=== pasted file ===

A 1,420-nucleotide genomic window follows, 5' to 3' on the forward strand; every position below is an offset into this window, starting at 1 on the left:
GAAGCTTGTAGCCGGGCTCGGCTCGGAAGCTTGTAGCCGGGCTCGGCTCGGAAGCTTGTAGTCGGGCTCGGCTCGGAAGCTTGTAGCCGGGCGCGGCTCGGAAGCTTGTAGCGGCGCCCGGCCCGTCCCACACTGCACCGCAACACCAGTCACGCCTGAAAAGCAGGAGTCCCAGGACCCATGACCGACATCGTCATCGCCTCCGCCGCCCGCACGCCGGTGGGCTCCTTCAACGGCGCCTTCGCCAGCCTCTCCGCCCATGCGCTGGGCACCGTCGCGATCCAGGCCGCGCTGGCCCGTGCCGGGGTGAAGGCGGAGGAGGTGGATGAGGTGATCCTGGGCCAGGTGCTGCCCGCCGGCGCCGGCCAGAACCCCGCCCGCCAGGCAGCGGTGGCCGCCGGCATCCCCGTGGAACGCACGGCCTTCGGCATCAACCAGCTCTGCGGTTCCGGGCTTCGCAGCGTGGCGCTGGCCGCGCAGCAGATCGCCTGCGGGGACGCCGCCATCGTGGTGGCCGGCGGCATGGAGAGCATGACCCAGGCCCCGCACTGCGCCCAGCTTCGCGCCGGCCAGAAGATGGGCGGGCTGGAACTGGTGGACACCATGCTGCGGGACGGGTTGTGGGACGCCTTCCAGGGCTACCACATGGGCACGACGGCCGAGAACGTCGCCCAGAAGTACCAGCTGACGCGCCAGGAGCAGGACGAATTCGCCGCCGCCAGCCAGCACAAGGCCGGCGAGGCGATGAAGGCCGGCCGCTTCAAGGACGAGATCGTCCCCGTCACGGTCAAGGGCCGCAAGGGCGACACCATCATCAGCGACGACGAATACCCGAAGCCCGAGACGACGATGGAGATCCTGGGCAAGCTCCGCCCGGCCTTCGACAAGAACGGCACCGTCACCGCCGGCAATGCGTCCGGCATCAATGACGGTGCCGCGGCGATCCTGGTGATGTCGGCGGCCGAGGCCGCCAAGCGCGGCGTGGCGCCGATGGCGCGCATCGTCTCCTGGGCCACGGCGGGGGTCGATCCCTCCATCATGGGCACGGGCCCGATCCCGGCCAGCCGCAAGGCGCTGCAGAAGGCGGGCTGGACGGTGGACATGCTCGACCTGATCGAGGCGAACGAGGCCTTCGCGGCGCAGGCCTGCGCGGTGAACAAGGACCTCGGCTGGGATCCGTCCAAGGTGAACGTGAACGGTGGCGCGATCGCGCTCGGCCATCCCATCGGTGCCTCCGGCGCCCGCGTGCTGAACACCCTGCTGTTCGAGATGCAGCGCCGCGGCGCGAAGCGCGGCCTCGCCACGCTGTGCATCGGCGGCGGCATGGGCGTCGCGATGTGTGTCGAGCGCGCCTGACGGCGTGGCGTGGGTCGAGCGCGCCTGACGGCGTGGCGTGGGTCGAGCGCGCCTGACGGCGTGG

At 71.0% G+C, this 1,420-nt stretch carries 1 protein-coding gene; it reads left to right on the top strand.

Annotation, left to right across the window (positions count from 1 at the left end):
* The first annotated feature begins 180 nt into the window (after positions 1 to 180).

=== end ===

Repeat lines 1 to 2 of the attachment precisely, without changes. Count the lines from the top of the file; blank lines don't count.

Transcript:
A 1,420-nucleotide genomic window follows, 5' to 3' on the forward strand; every position below is an offset into this window, starting at 1 on the left:
GAAGCTTGTAGCCGGGCTCGGCTCGGAAGCTTGTAGCCGGGCTCGGCTCGGAAGCTTGTAGTCGGGCTCGGCTCGGAAGCTTGTAGCCGGGCGCGGCTCGGAAGCTTGTAGCGGCGCCCGGCCCGTCCCACACTGCACCGCAACACCAGTCACGCCTGAAAAGCAGGAGTCCCAGGACCCATGACCGACATCGTCATCGCCTCCGCCGCCCGCACGCCGGTGGGCTCCTTCAACGGCGCCTTCGCCAGCCTCTCCGCCCATGCGCTGGGCACCGTCGCGATCCAGGCCGCGCTGGCCCGTGCCGGGGTGAAGGCGGAGGAGGTGGATGAGGTGATCCTGGGCCAGGTGCTGCCCGCCGGCGCCGGCCAGAACCCCGCCCGCCAGGCAGCGGTGGCCGCCGGCATCCCCGTGGAACGCACGGCCTTCGGCATCAACCAGCTCTGCGGTTCCGGGCTTCGCAGCGTGGCGCTGGCCGCGCAGCAGATCGCCTGCGGGGACGCCGCCATCGTGGTGGCCGGCGGCATGGAGAGCATGACCCAGGCCCCGCACTGCGCCCAGCTTCGCGCCGGCCAGAAGATGGGCGGGCTGGAACTGGTGGACACCATGCTGCGGGACGGGTTGTGGGACGCCTTCCAGGGCTACCACATGGGCACGACGGCCGAGAACGTCGCCCAGAAGTACCAGCTGACGCGCCAGGAGCAGGACGAATTCGCCGCCGCCAGCCAGCACAAGGCCGGCGAGGCGATGAAGGCCGGCCGCTTCAAGGACGAGATCGTCCCCGTCACGGTCAAGGGCCGCAAGGGCGACACCATCATCAGCGACGACGAATACCCGAAGCCCGAGACGACGATGGAGATCCTGGGCAAGCTCCGCCCGGCCTTCGACAAGAACGGCACCGTCACCGCCGGCAATGCGTCCGGCATCAATGACGGTGCCGCGGCGATCCTGGTGATGTCGGCGGCCGAGGCCGCCAAGCGCGGCGTGGCGCCGATGGCGCGCATCGTCTCCTGGGCCACGGCGGGGGTCGATCCCTCCATCATGGGCACGGGCCCGATCCCGGCCAGCCGCAAGGCGCTGCAGAAGGCGGGCTGGACGGTGGACATGCTCGACCTGATCGAGGCGAACGAGGCCTTCGCGGCGCAGGCCTGCGCGGTGAACAAGGACCTCGGCTGGGATCCGTCCAAGGTGAACGTGAACGGTGGCGCGATCGCGCTCGGCCATCCCATCGGTGCCTCCGGCGCCCGCGTGCTGAACACCCTGCTGTTCGAGATGCAGCGCCGCGGCGCGAAGCGCGGCCTCGCCACGCTGTGCATCGGCGGCGGCATGGGCGTCGCGATGTGTGTCGAGCGCGCCTGACGGCGTGGCGTGGGTCGAGCGCGCCTGACGGCGTGGCGTGGGTCGAGCGCGCCTGACGGCGTGG